Heritage, memory and identity - global issues?

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20 October 2011

Can heritage be globalised like information or commerce? Martine Hawkes reviews a collection of essays from around the world on heritage, memory and identity.

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While some corners would argue that our world is a global one in terms of commerce or information dissemination, can the same claim be made about the ways in which we order memory and frame heritage? As Derrida observed: ‘one does not count the dead in the same way from one corner of the globe to the other’. Or, we should add, from one era or epoch to another.

Heritage, memory and identity offers the reader twenty five case studies, commentaries and essays by various contributors, plus a foreword by Pierre Nora, reflecting on the relationships between heritage, memory and identity on a global scale. The volume, part of the Cultures and Globalisation series from Sage, concludes with a collection of 20 Indicator Suites, with empirical and visual presentations of the themes of heritage, memory and identity. The essays work as stand-alone cases or as a cohesive collection. While this cohesion is slightly let down by inconsistent editing across the twenty five contributed essays, they provide an enjoyable read and offer fresh insights. There is no aspect that is disproportionately weighted (either in theme or in the region from which the case study is drawn), which allows for a broad tour of the global themes.

Rather than attempting to make generalisations on how the past is remembered or how heritage ought to be experienced,  Heritage, Memory and Identity shows us the diverse ways these concepts are enacted across subtly and dramatically divergent contexts. This is apparent both between chapters as well as within individual chapters, such as Liz Ševenko’s chapter on sites of conscience. Ševenko describes the meeting in 1999 of the directors of nine sites of conscience. In her discussion of their meeting, held to explore how heritage sites might promote human rights, Ševenko discusses the search for common ground between the sites in question, coming as they did from markedly divergent contexts: “At the same time, the sites wanted to create a means to ensure these international standards would be continually enriched and renewed by local innovation”.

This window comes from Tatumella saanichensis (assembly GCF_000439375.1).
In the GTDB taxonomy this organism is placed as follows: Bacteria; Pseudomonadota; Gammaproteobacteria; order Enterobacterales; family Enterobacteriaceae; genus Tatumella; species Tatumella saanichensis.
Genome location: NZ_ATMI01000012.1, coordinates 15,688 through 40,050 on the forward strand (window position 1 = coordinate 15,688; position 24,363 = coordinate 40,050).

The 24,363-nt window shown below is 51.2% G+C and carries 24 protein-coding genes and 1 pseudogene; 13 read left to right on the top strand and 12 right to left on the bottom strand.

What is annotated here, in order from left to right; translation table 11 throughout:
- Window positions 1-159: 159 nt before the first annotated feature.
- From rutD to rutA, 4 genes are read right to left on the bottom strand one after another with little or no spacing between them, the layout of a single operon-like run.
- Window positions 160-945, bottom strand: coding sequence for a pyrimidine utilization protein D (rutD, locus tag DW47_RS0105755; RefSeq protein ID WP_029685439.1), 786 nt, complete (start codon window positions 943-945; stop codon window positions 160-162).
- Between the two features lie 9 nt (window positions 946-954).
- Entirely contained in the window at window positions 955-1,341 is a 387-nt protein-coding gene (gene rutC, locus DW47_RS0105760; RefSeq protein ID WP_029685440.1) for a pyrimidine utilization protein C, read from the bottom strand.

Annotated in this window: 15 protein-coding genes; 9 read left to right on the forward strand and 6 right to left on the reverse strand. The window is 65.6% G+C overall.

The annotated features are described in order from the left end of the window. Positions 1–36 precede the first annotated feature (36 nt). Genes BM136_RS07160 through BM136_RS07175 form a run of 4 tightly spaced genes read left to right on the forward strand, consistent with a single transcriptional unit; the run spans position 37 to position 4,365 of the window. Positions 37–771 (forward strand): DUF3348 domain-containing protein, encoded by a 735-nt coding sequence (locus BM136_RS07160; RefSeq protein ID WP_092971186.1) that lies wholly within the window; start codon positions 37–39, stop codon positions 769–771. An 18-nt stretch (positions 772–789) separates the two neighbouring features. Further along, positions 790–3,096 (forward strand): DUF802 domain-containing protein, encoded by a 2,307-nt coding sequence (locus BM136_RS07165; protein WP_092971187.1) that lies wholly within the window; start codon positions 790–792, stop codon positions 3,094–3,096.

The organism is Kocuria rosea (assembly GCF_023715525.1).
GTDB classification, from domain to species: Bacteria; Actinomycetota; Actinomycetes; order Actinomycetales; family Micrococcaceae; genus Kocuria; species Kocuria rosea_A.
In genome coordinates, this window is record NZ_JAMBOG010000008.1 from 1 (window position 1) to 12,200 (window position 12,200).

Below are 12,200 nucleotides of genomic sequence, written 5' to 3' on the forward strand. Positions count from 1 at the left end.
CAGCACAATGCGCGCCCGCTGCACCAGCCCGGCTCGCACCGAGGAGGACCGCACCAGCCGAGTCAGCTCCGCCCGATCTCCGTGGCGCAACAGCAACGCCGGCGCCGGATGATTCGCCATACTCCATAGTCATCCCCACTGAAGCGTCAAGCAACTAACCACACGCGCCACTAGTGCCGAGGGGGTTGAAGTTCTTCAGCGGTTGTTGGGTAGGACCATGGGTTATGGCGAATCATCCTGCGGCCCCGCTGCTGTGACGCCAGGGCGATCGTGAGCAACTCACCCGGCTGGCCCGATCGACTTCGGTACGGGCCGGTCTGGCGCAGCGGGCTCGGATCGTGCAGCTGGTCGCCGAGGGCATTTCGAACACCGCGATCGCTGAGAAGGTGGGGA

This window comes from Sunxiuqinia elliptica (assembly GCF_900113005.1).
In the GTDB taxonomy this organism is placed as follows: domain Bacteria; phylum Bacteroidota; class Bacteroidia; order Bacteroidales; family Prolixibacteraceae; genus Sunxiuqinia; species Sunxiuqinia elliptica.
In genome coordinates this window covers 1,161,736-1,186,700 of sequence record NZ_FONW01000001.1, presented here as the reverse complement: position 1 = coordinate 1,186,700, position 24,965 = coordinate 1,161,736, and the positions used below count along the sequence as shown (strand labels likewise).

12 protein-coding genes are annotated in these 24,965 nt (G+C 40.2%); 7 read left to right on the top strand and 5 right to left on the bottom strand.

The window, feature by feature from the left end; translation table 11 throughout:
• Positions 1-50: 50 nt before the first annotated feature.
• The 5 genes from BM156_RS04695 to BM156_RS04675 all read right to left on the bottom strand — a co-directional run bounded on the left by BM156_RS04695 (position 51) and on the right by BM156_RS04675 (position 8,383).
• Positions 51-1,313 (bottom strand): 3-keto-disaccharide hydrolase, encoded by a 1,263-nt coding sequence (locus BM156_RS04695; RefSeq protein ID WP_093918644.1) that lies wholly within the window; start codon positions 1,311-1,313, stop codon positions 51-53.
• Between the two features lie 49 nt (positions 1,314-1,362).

Ševenko stresses the importance of taking into account divergent contexts when grappling with questions of heritage, memory and identity and to beware of the temptation to conflate these questions and their responses under international banners. This issue is raised by a number of other authors in the volume. Dacia Viejo-Rose’s chapter on post-conflict heritage considers the reconstruction of Dresden and Gernika and asks: “Have these two cities become such potent symbols that their meaning has become divorced from their material, architectural integrity?”

In their chapter on the redevelopment of the predominantly Roma district of Sulukule in Istanbul, Aksov and Robins present an urban redevelopment in which World Heritage status is not at stake (as it is in Viejo-Rose’s Dresden example), but where economic development and gentrification, under the guise of urban renewal, take precedence over continuous habitation and community memory. This leads us to the question of whether there is such a thing as global heritage (or memory, or identity) and exactly whose ‘global’ takes precedence. In both chapters, amongst others in this volume, we are presented with the same problem of global doctrine applied to local contexts with divergent – and paradoxical – responses.
      
Viewed as a collection, Heritage, Memory and Identity is entirely satisfying. It offers a broad sweep of the field, whilst avoiding broad generalisations or undue emphasis on one particular region, context or mode of response. 

It strikes me that this volume - especially with the inclusion of the clearly and imaginatively presented Indicator Suites - is paritcularly suited to a teaching environment. The focus on current issues and trends alongside clearly presented and well grounded case studies will lend themselves to lively classroom debate.

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Martine Hawkes is a Postdoctoral Research Fellow at the Swinburne Institute of Social Research.

Herritage, memory, identity, edited by Helmut Anheier and Yudhishthir Raj Isar, Cultures and Globalization Series, Sage 2011

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